3. Wear Appropriate Gear and Clothing
Motorcycle gear protects you against road rash, debris, and head injuries. This type of gear includes a specialty jacket, pants or chaps, non-slip gloves, boots, and most importantly, a helmet.
A large percentage of deaths and major injuries from motorcycle crashes are related to head injuries. It is believed that helmet use prevents at least 37% of motorcycle crashes from being fatal. Helmet use is extremely important in ensuring that an accident is not fatal.
4. Observe Traffic Rules
In 2020, 34% of fatal motorcycle crashes were caused (at least in part) by the rider speeding. Simply slowing down, using turn signals, and following traffic rules could easily mean the difference between life and death.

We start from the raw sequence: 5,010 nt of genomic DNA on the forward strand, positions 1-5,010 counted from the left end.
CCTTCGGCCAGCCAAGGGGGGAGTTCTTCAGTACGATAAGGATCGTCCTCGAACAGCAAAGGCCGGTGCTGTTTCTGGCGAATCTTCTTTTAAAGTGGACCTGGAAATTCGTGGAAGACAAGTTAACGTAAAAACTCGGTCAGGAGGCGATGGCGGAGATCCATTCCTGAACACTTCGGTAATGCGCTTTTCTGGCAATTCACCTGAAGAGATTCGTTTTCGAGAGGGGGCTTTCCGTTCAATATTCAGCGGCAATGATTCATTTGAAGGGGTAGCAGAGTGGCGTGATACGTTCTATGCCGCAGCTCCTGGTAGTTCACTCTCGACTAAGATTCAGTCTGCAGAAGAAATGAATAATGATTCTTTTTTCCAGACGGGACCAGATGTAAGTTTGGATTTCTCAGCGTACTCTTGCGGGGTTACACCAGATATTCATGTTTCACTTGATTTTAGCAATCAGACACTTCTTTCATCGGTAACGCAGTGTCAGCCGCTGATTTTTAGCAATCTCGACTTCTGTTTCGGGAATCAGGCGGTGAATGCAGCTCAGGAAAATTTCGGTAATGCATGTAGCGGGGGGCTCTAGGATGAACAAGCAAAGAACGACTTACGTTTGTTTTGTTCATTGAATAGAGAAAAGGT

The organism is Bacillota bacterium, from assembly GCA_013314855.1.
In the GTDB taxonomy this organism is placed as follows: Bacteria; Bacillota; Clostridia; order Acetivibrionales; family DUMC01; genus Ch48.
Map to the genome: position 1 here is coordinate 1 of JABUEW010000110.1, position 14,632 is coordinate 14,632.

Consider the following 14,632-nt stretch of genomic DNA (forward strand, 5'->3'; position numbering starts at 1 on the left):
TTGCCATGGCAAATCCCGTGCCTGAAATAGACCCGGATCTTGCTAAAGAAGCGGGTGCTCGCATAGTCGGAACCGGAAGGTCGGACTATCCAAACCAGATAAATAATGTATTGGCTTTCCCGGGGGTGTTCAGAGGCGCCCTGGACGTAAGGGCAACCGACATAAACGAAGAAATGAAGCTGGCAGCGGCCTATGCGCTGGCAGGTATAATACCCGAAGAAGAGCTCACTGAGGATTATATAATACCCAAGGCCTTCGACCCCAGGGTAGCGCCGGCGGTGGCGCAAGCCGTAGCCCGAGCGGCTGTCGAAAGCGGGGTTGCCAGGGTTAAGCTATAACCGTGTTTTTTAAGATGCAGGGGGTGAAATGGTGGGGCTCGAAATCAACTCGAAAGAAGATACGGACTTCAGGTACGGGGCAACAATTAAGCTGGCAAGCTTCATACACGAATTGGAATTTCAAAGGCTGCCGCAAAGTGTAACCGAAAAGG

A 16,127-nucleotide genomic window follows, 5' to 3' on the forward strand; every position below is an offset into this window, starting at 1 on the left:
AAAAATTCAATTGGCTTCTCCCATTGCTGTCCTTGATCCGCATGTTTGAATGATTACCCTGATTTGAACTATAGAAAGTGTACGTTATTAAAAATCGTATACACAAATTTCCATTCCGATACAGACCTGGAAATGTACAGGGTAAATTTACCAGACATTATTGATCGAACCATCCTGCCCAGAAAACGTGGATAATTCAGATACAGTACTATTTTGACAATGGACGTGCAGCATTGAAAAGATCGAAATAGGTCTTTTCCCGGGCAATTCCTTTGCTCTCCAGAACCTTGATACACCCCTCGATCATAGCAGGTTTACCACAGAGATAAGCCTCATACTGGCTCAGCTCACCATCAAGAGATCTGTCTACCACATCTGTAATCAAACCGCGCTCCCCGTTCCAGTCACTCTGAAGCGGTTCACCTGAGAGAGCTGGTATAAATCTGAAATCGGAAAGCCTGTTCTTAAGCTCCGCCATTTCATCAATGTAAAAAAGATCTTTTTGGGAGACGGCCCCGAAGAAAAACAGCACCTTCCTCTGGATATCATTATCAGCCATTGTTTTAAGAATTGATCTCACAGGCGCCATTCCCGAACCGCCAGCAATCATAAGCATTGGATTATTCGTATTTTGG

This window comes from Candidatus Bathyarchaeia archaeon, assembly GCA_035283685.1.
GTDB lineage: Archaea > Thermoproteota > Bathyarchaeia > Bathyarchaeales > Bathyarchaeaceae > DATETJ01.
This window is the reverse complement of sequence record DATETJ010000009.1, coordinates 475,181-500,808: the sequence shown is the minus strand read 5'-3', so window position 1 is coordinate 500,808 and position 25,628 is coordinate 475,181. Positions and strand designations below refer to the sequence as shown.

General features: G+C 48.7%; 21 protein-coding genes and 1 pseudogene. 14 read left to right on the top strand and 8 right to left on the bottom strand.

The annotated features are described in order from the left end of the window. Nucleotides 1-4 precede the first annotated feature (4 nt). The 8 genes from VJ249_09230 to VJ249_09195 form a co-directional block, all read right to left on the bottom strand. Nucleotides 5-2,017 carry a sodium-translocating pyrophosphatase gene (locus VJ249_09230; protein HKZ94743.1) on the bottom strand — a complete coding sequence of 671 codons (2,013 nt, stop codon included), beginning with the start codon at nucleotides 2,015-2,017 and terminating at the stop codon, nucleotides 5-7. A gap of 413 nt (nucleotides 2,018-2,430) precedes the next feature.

5. Drive Defensively
It is far too easy for other drivers on the road to fail to spot you and your bike. As a motorcyclist, you must always be observant and drive a safe distance from other vehicles, to make sure you can react when other drivers are erratic or simply fail to see your motorcycle.
In addition, motorcycle accidents are most likely to occur on weekends. You should never let your guard down just because you aren’t in rush hour traffic.
Ride Responsibly to Reduce Your Chance of a Fatal Motorcycle Crash
It’s not possible to completely guarantee your safety while riding a motorcycle. Even if you do everything you can, other drivers and road conditions can create hazards that are impossible to avoid. But by taking some simple precautions, you can reduce the chances of an accident and increase the likelihood of your survival in the case of a crash. For every other situation, Adamson Ahdoot can help.